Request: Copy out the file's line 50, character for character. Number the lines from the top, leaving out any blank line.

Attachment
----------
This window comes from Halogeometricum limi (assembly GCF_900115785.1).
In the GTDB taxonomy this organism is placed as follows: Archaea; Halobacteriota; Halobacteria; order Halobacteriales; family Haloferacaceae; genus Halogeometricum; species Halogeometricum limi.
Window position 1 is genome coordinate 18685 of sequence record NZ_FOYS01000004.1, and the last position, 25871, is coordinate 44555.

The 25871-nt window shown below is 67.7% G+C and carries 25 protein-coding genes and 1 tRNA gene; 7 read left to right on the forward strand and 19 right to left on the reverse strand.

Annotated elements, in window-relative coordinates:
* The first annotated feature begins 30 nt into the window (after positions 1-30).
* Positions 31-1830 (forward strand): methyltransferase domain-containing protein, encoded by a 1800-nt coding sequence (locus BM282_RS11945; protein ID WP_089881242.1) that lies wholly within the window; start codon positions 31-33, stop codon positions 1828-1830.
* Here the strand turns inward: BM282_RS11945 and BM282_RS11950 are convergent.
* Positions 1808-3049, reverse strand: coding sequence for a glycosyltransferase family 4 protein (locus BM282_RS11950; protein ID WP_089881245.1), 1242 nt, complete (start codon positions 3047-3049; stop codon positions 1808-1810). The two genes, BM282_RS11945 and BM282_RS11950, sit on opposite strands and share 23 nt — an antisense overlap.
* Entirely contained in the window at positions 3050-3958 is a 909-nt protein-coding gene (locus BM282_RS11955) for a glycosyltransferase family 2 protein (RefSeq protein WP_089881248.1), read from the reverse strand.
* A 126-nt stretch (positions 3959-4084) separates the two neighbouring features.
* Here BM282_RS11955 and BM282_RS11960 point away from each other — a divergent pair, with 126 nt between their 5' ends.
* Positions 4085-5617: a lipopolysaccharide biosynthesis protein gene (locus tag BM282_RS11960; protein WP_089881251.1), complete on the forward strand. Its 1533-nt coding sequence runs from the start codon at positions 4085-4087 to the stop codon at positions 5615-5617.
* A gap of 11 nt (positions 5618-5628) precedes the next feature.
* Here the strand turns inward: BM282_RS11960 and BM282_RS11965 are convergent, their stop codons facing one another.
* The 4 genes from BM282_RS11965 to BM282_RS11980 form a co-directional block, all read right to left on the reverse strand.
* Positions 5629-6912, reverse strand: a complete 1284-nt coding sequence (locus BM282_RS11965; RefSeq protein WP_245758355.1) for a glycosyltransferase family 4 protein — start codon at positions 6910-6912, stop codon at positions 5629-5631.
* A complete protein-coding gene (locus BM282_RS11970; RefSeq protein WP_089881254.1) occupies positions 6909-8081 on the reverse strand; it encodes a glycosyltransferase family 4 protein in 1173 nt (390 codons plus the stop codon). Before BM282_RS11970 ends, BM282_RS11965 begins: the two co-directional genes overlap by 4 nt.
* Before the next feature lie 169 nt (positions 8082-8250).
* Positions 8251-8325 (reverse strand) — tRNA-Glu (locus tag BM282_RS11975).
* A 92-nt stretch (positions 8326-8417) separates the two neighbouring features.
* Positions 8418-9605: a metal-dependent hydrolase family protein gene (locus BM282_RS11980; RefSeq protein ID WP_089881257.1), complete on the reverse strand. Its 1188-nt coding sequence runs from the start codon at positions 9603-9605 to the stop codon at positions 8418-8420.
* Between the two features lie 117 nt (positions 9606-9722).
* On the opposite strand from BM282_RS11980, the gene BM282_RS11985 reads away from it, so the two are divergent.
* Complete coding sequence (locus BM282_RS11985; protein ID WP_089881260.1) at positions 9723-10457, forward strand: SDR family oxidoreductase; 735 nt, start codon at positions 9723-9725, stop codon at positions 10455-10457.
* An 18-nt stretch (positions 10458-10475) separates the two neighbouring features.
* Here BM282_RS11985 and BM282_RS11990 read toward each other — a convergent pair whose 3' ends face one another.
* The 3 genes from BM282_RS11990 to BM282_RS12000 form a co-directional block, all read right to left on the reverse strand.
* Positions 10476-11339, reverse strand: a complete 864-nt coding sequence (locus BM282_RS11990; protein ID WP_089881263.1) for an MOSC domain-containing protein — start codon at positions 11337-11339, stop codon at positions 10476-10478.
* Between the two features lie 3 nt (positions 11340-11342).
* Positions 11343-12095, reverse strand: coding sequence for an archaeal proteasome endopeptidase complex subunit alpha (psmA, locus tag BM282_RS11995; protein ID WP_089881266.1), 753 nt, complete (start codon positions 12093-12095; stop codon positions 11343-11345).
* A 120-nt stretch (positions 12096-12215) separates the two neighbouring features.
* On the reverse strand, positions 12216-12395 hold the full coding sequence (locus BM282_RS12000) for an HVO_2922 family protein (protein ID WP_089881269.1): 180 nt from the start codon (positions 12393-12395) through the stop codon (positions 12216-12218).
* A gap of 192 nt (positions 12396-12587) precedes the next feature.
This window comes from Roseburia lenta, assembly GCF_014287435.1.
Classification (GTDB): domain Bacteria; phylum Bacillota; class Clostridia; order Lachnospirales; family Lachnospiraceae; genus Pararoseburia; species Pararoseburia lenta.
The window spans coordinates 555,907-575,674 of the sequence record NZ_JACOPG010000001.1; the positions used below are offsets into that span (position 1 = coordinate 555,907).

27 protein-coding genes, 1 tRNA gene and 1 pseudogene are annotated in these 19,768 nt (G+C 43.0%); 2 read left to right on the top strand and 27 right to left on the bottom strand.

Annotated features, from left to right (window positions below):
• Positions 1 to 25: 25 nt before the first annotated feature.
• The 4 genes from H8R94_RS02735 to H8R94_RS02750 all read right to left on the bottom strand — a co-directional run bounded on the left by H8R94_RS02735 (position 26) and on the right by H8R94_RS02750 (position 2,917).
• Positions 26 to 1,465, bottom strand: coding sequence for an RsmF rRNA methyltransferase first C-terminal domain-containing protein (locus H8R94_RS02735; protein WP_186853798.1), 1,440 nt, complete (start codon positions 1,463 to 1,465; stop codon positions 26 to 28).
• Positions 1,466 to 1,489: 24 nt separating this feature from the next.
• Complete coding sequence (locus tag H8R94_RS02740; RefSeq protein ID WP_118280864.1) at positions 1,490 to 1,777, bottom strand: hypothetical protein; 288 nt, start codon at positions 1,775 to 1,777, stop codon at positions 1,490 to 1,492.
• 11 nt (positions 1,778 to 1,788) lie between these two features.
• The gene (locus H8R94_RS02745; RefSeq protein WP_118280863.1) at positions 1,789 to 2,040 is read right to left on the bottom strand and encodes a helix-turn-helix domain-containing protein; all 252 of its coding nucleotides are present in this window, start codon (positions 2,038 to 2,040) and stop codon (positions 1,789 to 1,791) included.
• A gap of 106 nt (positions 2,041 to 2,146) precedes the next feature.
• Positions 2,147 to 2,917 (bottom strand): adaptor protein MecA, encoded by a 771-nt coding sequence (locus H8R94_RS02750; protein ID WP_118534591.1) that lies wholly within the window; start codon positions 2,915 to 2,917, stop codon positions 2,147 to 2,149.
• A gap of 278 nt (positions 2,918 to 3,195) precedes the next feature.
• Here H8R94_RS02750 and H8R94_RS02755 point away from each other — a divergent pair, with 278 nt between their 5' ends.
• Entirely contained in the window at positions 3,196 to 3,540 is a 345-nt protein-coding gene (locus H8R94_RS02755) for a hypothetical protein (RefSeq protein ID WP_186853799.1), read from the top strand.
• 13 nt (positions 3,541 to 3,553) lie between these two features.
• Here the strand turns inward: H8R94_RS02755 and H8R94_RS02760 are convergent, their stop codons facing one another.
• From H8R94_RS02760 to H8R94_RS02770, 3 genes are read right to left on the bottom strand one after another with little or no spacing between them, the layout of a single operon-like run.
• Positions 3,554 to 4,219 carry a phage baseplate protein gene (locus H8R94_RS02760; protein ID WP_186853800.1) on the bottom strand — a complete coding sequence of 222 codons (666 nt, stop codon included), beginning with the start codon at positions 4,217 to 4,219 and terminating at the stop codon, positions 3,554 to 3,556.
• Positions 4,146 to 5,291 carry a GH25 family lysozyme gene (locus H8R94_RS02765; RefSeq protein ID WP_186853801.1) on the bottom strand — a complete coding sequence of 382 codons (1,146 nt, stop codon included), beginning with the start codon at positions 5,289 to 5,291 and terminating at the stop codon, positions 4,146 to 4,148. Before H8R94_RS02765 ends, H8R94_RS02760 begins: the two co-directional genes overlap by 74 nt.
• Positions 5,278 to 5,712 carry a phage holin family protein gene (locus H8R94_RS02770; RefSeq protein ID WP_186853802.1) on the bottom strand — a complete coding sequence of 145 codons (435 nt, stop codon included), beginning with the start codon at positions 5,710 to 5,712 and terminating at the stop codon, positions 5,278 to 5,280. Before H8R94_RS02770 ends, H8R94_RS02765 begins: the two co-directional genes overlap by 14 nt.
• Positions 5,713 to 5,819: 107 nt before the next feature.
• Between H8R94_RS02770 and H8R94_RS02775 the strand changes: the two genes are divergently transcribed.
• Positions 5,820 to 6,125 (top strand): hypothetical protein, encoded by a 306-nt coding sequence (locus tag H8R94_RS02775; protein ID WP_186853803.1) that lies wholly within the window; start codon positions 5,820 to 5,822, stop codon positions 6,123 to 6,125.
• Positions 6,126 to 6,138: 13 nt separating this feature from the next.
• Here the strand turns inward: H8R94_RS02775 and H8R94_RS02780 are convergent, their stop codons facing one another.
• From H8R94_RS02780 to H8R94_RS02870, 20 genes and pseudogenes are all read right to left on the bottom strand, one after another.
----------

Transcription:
• Here H8R94_RS02750 and H8R94_RS02755 point away from each other — a divergent pair, with 278 nt between their 5' ends.